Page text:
Energy Technology Division Supramaniam Srinivasan Young Investigator Award
Monday 1120h | Vancouver Convention Center/Room WMR 217
James L. Young is a Scientist at the National Renewable Energy Laboratory (NREL) in the Electrosynthesis and Fuels Storage Science & Engineering Group. He leads NREL’s HydroGEN Consortium PEC projects; the H2NEW Consortium membrane electrode assembly performance ex-situ characterization task; a technology commercialization project on low-cost electrolysis diffusion media materials; and a Laboratory Directed Research and Development (LDRD) project on electrochemical ammonia synthesis.
Dr. Young received his BS from the University of Illinois at Urbana-Champaign. Though his original interest was in semiconductors and solid state electronic properties of materials, as a 2010 undergraduate intern at NREL, his focus shifted toward electrochemical research. He completed his PhD in Materials Science and Engineering at the University of Colorado-Boulder (CU-Boulder). There he developed tandem III-V PEC devices and atomic-layer-deposited thin films as protective, anti-reflective, and catalytic coatings co-advised by Drs. Steven George (CU-Boulder) and Todd Deutsch (NREL). Dr. Young continued PEC work as a postdoc while contributing to low-temperature electrolysis research projects advised by Dr. Guido Bender. Dr. Young joined NREL in 2018.
Industrial Electrochemistry and Electrochemical Engineering Division Student Achievement Award
Matthew Liu is a PhD student in the Chemical Engineering Department at Stanford University and a NASA Space Technology Graduate Research Fellow. Liu researches electrochemical reactive-separation processes to recover ammonia from nitrogen-rich wastewaters as a member of William Tarpeh’s lab. His particular focus is on electrocatalytic nitrate reduction, which has led him to investigate systems driven by heterogeneous catalysis, molecular catalysis, and single atom catalysis. Liu is also interested in how the structure and composition of the microenvironment at the electrode-electrolyte interface directs nitrate reduction performance. As an undergraduate studying at the University of California, Berkeley and researching at Lawrence Berkeley National Laboratory, he also focused on energy and the environment, studying free-radical chemistry in aqueous aerosol under Frances Houle and electrochemical carbon dioxide reduction under Bryan McCloskey.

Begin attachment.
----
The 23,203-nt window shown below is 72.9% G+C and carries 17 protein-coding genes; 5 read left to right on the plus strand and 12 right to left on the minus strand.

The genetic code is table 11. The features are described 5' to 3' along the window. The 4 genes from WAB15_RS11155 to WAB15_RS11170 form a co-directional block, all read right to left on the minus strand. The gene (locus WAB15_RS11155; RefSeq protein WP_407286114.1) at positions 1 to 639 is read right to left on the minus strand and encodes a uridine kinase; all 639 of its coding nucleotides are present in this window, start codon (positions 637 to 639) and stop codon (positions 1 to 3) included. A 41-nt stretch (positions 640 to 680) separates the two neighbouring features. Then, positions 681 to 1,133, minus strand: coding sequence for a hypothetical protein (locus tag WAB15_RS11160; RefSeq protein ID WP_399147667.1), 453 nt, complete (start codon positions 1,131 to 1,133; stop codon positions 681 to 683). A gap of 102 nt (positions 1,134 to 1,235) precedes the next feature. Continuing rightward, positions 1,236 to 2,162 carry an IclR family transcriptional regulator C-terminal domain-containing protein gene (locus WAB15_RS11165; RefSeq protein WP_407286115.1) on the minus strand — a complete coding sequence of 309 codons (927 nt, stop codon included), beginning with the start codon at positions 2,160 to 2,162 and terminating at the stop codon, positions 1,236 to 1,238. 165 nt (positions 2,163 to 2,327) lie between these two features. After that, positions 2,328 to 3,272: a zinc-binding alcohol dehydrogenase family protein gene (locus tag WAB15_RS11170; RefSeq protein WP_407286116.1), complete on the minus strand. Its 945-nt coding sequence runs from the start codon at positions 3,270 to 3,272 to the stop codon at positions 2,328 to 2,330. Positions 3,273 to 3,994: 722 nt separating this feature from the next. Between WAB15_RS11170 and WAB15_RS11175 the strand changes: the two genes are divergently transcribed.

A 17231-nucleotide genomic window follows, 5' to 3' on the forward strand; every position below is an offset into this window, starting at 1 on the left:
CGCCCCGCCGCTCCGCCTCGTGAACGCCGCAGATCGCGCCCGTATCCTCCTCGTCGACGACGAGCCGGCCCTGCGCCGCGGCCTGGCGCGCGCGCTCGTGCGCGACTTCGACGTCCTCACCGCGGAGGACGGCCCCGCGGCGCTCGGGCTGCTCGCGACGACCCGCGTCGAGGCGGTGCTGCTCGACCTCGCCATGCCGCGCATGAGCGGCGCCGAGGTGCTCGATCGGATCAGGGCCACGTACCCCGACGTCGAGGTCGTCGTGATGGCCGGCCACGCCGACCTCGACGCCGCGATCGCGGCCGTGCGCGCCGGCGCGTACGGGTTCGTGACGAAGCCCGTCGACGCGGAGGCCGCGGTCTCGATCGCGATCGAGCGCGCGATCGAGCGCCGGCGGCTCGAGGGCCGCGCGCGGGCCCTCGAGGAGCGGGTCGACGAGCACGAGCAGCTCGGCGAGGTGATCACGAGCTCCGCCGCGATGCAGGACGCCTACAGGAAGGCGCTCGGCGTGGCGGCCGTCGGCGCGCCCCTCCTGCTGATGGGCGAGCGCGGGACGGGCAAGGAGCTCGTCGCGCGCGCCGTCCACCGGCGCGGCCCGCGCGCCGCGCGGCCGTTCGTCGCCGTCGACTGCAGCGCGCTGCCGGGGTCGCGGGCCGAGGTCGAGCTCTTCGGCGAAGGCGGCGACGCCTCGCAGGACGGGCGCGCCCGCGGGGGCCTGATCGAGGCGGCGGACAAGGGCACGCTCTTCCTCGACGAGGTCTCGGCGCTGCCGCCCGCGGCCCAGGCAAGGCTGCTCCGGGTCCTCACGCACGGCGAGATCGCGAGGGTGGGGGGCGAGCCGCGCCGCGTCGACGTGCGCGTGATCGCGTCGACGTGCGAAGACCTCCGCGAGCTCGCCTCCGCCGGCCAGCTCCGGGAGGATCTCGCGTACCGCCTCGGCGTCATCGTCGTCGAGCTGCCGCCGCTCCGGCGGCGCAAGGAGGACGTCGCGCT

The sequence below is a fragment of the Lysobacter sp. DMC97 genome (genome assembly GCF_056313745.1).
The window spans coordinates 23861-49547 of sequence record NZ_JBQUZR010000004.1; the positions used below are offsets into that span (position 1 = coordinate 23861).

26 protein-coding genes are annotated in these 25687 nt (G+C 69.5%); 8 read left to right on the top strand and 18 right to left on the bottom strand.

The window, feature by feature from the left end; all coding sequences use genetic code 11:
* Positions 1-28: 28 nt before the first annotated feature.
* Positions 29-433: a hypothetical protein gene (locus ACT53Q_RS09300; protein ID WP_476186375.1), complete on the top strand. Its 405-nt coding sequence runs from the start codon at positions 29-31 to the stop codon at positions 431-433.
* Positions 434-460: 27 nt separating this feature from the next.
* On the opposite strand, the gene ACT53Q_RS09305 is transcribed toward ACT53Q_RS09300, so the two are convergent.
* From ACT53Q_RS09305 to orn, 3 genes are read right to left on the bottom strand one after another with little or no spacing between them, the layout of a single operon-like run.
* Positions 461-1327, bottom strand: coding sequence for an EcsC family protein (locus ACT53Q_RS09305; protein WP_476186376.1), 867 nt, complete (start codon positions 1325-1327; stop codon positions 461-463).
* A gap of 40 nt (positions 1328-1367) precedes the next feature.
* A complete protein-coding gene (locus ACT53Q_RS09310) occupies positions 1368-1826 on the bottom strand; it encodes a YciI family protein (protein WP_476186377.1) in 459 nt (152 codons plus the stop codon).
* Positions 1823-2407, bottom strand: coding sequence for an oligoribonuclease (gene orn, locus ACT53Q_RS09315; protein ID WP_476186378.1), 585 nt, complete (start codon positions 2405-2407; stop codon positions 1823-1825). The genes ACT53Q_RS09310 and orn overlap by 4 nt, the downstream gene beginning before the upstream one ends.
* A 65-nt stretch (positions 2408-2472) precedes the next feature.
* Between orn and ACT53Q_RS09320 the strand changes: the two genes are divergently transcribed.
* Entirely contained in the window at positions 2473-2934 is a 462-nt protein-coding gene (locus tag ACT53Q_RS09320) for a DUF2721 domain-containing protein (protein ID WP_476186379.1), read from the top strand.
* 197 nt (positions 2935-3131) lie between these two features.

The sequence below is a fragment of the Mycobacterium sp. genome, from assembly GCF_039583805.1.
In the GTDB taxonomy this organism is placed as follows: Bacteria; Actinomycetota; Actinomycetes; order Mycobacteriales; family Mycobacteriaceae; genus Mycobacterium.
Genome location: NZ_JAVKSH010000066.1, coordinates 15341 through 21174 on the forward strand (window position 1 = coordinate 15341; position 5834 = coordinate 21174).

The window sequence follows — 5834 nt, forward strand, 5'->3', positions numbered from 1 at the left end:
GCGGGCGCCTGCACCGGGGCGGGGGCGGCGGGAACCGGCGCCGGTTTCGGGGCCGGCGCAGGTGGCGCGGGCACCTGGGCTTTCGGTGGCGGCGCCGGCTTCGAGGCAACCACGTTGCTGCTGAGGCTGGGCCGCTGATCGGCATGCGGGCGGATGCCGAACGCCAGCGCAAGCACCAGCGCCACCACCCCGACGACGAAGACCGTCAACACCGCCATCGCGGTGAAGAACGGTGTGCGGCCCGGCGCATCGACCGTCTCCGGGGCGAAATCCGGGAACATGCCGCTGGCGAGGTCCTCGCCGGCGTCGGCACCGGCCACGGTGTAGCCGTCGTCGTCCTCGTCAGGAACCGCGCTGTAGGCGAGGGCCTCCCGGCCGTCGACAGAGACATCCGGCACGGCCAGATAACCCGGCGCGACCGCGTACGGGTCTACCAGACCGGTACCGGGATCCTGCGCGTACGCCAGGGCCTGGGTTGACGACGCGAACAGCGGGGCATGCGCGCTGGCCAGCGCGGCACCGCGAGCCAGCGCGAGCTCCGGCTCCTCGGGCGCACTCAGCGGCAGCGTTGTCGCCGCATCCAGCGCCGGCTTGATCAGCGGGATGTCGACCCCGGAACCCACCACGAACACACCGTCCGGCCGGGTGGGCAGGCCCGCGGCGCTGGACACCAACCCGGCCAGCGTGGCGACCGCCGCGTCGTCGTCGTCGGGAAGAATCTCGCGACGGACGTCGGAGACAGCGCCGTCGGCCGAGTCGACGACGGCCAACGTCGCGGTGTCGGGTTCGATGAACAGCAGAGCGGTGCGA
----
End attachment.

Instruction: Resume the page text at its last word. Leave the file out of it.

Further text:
Nanocarbons Division Richard E. Smalley Research Award
Wednesday 1400h | Vancouver Convention Center, Room WMR 202
Evolution of Nanocarbons in Energy Conversion and Storage
by Prashant V. Kamat
Prashant V. Kamat is a Rev. John A. Zahm, C.S.C., Professor of Science in the University of Notre Dame Department of Chemistry and Biochemistry and Radiation Laboratory—and Concurrent Professor in the Department of Chemical and Biomolecular Engineering. Prof. Kamat works to build bridges between physical chemistry and material science to develop advanced nanomaterials that promise cleaner and more efficient light energy conversion. He has directed DOE funded solar photochemistry research for the past 35-plus years. In addition to large multidisciplinary interdepartmental and research center programs, he has actively worked with industry-sponsored research and served on many national panels on nanotechnology and energy conversion processes.
Prof. Kamat earned his PhD in in Physical Chemistry in 1979 from Bombay University and completed postdoctoral research at Boston University (1979-1981) and the University of Texas at Austin (1981-1983). He joined Notre Dame in 1983. Prof. Kamat has published more than 500 scientific papers with 76,000 citations and an h-index of 141. Thomson-Reuters featured him as one of the most cited researchers each year from 2014-2021. He is currently Founding Editor-in-Chief of ACS Energy Letters and advisory board member of several scientific journals. He served as deputy editor of the Journal of Physical Chemistry Letters. From 2000-2004, Prof. Kamat was Chairman of the ECS Fullerene (now Nanocarbon) Division. He is a Fellow of The Electrochemical Society, American Chemical Society, and American Association for the Advancement of Science, and Pravasi Fellow of the Indian National Science Academy. He received the 2013 Langmuir Lectureship Award; 2011 Chemical Research Society of India Medal; and 2006 Japanese Photochemical Society Honda-Fujishima Lectureship Award.
Nanocarbons Division SES Young Investigator Award
Ardemis Boghossian is a tenure-track assistant professor at the École Polytechnique Fédérale de Lausanne (EPFL) where she started in 2015 as the lead principal investigator of the Laboratory of NanoBiotechnology. Her laboratory implements a highly interdisciplinary approach to addressing fundamental challenges and developing novel technologies that exploit the synergy between nanotechnology and synthetic biology. Through her focal points in the fields of optoelectronics and protein engineering, she contributes new biological and biochemical methods for the production of durable hybrid nanomaterials for energy and biosensing applications.